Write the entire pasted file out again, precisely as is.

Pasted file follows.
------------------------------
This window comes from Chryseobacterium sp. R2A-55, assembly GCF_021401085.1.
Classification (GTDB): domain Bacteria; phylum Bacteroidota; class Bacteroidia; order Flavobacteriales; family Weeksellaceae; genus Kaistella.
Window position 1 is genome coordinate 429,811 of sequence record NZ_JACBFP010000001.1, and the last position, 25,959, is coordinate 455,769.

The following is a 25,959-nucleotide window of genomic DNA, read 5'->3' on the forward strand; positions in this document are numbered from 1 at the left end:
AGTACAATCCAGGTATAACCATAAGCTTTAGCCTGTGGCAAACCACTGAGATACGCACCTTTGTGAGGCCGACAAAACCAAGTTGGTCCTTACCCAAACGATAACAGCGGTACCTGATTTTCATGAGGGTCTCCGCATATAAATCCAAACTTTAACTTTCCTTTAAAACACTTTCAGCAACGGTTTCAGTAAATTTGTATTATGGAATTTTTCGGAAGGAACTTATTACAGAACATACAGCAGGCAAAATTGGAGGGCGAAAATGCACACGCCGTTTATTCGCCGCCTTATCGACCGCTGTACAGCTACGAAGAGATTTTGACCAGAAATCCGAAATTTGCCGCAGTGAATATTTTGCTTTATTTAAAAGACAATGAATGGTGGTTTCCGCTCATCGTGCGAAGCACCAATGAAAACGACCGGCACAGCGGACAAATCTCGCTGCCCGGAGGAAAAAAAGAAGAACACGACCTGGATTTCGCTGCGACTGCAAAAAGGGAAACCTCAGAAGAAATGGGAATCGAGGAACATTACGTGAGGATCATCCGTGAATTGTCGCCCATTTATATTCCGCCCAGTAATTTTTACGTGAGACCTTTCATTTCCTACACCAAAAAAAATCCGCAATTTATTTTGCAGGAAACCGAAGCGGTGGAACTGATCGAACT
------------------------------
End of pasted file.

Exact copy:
This window comes from Chryseobacterium sp. R2A-55, assembly GCF_021401085.1.
Classification (GTDB): domain Bacteria; phylum Bacteroidota; class Bacteroidia; order Flavobacteriales; family Weeksellaceae; genus Kaistella.
Window position 1 is genome coordinate 429,811 of sequence record NZ_JACBFP010000001.1, and the last position, 25,959, is coordinate 455,769.

The following is a 25,959-nucleotide window of genomic DNA, read 5'->3' on the forward strand; positions in this document are numbered from 1 at the left end:
AGTACAATCCAGGTATAACCATAAGCTTTAGCCTGTGGCAAACCACTGAGATACGCACCTTTGTGAGGCCGACAAAACCAAGTTGGTCCTTACCCAAACGATAACAGCGGTACCTGATTTTCATGAGGGTCTCCGCATATAAATCCAAACTTTAACTTTCCTTTAAAACACTTTCAGCAACGGTTTCAGTAAATTTGTATTATGGAATTTTTCGGAAGGAACTTATTACAGAACATACAGCAGGCAAAATTGGAGGGCGAAAATGCACACGCCGTTTATTCGCCGCCTTATCGACCGCTGTACAGCTACGAAGAGATTTTGACCAGAAATCCGAAATTTGCCGCAGTGAATATTTTGCTTTATTTAAAAGACAATGAATGGTGGTTTCCGCTCATCGTGCGAAGCACCAATGAAAACGACCGGCACAGCGGACAAATCTCGCTGCCCGGAGGAAAAAAAGAAGAACACGACCTGGATTTCGCTGCGACTGCAAAAAGGGAAACCTCAGAAGAAATGGGAATCGAGGAACATTACGTGAGGATCATCCGTGAATTGTCGCCCATTTATATTCCGCCCAGTAATTTTTACGTGAGACCTTTCATTTCCTACACCAAAAAAAATCCGCAATTTATTTTGCAGGAAACCGAAGCGGTGGAACTGATCGAACT